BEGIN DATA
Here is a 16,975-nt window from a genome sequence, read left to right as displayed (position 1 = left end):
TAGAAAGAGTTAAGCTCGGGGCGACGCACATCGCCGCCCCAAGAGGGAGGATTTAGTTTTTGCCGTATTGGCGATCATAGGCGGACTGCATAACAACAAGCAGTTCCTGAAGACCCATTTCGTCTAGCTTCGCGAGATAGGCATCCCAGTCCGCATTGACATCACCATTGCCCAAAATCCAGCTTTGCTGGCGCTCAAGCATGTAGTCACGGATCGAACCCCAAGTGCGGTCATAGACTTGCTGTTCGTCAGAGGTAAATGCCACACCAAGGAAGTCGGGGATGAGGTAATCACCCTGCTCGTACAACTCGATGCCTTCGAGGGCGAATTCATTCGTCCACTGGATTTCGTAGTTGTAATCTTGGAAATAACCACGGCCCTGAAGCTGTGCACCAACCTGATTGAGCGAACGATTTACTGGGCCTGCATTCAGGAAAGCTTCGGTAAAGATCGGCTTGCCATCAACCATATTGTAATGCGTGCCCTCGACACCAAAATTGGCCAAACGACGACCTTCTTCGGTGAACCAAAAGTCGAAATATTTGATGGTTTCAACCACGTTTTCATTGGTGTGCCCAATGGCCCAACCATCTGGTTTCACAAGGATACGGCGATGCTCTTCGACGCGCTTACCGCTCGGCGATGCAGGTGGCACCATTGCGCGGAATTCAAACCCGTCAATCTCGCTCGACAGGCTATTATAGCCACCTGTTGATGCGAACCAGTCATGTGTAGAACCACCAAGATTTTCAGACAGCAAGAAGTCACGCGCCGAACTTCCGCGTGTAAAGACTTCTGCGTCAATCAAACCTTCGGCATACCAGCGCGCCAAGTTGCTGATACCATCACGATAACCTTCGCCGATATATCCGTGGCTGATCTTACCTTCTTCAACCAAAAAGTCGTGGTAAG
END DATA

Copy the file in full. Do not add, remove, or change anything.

Here is a 16,975-nt window from a genome sequence, read left to right as displayed (position 1 = left end):
TAGAAAGAGTTAAGCTCGGGGCGACGCACATCGCCGCCCCAAGAGGGAGGATTTAGTTTTTGCCGTATTGGCGATCATAGGCGGACTGCATAACAACAAGCAGTTCCTGAAGACCCATTTCGTCTAGCTTCGCGAGATAGGCATCCCAGTCCGCATTGACATCACCATTGCCCAAAATCCAGCTTTGCTGGCGCTCAAGCATGTAGTCACGGATCGAACCCCAAGTGCGGTCATAGACTTGCTGTTCGTCAGAGGTAAATGCCACACCAAGGAAGTCGGGGATGAGGTAATCACCCTGCTCGTACAACTCGATGCCTTCGAGGGCGAATTCATTCGTCCACTGGATTTCGTAGTTGTAATCTTGGAAATAACCACGGCCCTGAAGCTGTGCACCAACCTGATTGAGCGAACGATTTACTGGGCCTGCATTCAGGAAAGCTTCGGTAAAGATCGGCTTGCCATCAACCATATTGTAATGCGTGCCCTCGACACCAAAATTGGCCAAACGACGACCTTCTTCGGTGAACCAAAAGTCGAAATATTTGATGGTTTCAACCACGTTTTCATTGGTGTGCCCAATGGCCCAACCATCTGGTTTCACAAGGATACGGCGATGCTCTTCGACGCGCTTACCGCTCGGCGATGCAGGTGGCACCATTGCGCGGAATTCAAACCCGTCAATCTCGCTCGACAGGCTATTATAGCCACCTGTTGATGCGAACCAGTCATGTGTAGAACCACCAAGATTTTCAGACAGCAAGAAGTCACGCGCCGAACTTCCGCGTGTAAAGACTTCTGCGTCAATCAAACCTTCGGCATACCAGCGCGCCAAGTTGCTGATACCATCACGATAACCTTCGCCGATATATCCGTGGCTGATCTTACCTTCTTCAACCAAAAAGTCGTGGTAAG